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Hospital therapy dog program receives award

The volunteers received the 2019 John Henry Award

Joshua Kellogg
Farmington Daily Times
Therapy Dogs Karma, left, and Honey, right, gather in the lobby of San Juan Regional Medical Center Friday after posing for a photo. The Therapy Pet program received an award during the 13th Annual Behavioral Health Day at the Legislature.
  • The group was recognized for its work in response to the Aztec High School shooting on Dec. 7, 2017.
  • The group attended the teacher debriefing session at Aztec High and sat in with students as they spoke to counselors about their experiences.
  • The group and the therapy dogs are written into the San Juan County and the hospital's crisis management plan.

FARMINGTON —The lobby of San Juan Regional Medical Center was full of canine activity Friday as volunteers in the Therapy Dog program discussed their recent award as they were recognized for providing comfort to the community following a tragic shooting.

The team of therapy dogs and volunteers were awarded the 2019 John Henry Award as part of the 13th Annual Behavioral Health Day Wednesday at the Roundhouse in Santa Fe.

As part of Senate Memorial 16, the Behavioral Health Planning Council recognizes "Stars" in the community.

The group were nominated by San Juan County Partnership Executive Director Pamela Drake, according to volunteer Sara Kaynor.

"I was totally surprised," volunteer Becky Houghton said. "I was happy to be a representative of a group and promote the therapy dogs in the community."

Pet Therapy volunteers, from left to right, Helen Taylor, Sarah Kaynor, Marla Sipes, Melissa Salyers and Becky Houghton pose with their dogs for a photo Friday in the lobby of San Juan Regional Medical Center.

The group was recognized for their work in response to the Aztec High School Shooting on Dec. 7, 2017, and for providing support to those in need following the incident.

Kaynor stated while the main focus of the award may have been their response to the incident, the award also recognized the group as a key department at the hospital.

The group and the therapy dogs are written into the San Juan County and hospital's crisis management plan, according to Kaynor.

Marla Sipes, alongside her therapy dogs Karma and Honey, spoke about how data has shown therapy dogs can help lower people's blood pressure and help people get out of bed in the morning if they are depressed.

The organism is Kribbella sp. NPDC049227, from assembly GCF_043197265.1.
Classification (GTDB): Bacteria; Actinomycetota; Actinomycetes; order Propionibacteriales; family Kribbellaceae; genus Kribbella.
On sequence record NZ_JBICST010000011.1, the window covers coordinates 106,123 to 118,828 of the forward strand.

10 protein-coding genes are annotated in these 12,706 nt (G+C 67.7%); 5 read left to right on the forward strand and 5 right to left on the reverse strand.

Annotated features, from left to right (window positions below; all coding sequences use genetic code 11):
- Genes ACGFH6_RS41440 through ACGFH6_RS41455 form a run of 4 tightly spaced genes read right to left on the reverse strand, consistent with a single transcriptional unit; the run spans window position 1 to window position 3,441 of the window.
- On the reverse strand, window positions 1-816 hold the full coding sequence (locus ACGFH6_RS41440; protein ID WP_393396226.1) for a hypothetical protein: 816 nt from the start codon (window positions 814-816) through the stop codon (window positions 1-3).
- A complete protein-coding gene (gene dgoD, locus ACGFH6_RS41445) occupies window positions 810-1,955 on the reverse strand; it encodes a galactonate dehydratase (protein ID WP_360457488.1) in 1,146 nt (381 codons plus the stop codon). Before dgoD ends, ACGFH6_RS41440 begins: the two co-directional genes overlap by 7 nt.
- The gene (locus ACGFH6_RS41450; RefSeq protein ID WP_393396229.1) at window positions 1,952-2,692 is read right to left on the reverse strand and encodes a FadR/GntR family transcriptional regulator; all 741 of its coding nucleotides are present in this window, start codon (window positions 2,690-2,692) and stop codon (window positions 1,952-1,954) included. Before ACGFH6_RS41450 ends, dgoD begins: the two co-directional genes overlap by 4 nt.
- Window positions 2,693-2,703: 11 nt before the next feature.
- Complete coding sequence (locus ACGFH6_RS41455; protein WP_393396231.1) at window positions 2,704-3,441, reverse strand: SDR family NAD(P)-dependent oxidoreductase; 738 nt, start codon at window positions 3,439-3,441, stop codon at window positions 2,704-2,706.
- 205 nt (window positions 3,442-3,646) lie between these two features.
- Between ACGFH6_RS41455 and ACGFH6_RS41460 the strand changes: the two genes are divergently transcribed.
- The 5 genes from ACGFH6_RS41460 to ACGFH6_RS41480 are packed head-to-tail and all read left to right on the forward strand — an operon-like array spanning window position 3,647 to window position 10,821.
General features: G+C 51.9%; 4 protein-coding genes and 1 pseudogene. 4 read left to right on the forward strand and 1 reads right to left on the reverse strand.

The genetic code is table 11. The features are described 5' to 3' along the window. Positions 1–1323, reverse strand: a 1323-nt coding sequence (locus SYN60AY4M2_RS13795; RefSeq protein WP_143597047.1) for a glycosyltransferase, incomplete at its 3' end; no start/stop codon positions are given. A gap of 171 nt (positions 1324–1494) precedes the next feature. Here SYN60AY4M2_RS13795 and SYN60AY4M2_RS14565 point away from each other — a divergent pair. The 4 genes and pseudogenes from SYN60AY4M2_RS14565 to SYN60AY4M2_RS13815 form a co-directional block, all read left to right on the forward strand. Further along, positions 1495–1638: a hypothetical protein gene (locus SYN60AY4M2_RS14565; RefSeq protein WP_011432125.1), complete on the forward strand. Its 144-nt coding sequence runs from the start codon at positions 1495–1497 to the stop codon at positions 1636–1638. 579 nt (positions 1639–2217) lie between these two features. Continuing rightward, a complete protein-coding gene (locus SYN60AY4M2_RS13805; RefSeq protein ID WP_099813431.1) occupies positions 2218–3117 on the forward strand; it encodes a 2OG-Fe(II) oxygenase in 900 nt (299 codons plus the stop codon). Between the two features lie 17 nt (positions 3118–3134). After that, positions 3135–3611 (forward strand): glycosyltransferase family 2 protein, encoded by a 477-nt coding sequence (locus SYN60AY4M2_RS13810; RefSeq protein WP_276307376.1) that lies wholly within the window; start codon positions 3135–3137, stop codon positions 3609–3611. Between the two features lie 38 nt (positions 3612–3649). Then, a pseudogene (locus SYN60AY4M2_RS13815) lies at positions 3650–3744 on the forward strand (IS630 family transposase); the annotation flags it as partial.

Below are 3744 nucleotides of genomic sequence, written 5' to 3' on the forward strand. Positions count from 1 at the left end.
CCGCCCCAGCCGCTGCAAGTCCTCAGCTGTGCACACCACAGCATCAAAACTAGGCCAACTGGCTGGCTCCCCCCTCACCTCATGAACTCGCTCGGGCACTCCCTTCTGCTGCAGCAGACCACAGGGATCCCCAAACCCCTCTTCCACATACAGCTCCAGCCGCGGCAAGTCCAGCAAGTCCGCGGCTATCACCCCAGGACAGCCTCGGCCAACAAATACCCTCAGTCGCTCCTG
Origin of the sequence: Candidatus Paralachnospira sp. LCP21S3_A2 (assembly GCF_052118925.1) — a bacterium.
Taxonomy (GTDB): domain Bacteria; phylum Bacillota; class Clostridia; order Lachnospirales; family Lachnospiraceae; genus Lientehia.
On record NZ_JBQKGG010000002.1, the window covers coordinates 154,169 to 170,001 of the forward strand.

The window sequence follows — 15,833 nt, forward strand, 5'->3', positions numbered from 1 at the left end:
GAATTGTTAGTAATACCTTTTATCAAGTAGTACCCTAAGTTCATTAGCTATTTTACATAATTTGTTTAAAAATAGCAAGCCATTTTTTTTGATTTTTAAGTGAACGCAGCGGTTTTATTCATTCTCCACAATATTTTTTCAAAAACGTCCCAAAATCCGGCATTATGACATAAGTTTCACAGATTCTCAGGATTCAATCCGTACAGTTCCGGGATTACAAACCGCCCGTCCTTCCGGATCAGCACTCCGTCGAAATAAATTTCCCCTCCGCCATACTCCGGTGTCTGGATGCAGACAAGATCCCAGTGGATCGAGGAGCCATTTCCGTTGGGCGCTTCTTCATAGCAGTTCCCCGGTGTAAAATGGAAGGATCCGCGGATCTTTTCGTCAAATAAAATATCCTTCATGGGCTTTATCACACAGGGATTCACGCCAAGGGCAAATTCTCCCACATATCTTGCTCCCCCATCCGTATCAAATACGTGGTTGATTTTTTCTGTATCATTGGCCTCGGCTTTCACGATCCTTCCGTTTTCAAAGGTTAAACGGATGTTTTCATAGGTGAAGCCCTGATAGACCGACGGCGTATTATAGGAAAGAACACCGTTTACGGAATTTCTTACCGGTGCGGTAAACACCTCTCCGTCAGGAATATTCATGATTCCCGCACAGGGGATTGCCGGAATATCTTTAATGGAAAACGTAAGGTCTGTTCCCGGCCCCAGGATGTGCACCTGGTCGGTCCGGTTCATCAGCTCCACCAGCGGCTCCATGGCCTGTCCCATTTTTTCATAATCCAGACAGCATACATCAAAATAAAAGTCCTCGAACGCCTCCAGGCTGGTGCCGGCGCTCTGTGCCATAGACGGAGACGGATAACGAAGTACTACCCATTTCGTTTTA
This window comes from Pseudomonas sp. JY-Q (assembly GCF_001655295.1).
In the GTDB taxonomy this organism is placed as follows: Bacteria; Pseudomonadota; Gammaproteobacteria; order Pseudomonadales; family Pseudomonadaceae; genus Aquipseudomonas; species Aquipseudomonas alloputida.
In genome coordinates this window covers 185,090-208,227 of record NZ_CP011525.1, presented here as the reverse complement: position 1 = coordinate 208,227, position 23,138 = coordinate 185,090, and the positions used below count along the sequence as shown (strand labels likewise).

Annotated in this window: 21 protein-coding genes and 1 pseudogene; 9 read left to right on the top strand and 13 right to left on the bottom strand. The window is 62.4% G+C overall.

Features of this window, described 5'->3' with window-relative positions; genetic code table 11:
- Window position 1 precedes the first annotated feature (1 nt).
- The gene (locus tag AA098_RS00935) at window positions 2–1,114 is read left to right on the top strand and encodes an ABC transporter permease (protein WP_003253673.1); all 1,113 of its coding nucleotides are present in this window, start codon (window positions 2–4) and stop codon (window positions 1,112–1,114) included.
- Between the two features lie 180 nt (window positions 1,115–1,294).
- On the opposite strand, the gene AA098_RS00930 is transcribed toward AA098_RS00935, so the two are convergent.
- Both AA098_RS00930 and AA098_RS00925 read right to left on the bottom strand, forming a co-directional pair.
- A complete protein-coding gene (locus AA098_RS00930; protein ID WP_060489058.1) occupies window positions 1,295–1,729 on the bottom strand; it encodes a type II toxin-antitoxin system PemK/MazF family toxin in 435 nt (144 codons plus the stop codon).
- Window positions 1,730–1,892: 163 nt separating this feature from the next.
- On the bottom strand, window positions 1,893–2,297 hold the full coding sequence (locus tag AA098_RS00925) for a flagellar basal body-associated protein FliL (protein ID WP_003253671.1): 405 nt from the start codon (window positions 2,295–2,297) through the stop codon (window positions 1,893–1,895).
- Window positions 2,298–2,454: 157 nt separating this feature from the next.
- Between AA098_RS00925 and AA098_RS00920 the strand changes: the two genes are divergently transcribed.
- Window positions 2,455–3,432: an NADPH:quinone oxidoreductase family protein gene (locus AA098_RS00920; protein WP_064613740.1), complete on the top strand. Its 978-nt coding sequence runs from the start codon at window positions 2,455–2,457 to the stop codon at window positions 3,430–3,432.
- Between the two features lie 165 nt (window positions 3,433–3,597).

Alberta Hobson, right, pets one of the therapy dogs as Helen Taylor, left, and Sarah Kaynor, center, wrangle the dogs in the lobby Friday of San Juan Regional Medical Center.

From her trip to the Roundhouse, Sipes believe those attending the Annual Behavioral Health Day learned about the impact the therapy dogs can have.

"They saw the dog's capacity to provide comfort and care and trust and compassion to these people," Sipes said. "Sometimes, it's just unexplainable."

Members of the group would attend the teacher debriefing session at Aztec High and sit in on students speaking to counselors about their experience.

Kaynor spoke about one time a student wouldn't respond to a counselor's questions until they all sat on the floor and the juvenile would reply to the counselor's questions by speaking to the dog.

"It was much more safe for them in talking to the dog than the person they didn't really know," Kaynor said. "It was amazing."

Rosie, left and Sophie, right, rest Friday in the lobby of San Juan Regional Medical Center.

The group likes making the rounds at the hospital as the dogs provide relief for patients and their families.

As the volunteers and their dogs gathered for a photo, the dogs would constantly approach people entering or exiting the hospital and interact those who would pet them or scratch their heads.

Joshua Kellogg covers crime, courts and social issues for The Daily Times. He can be reached at 505-564-4627 or via email at jkellogg@daily-times.com.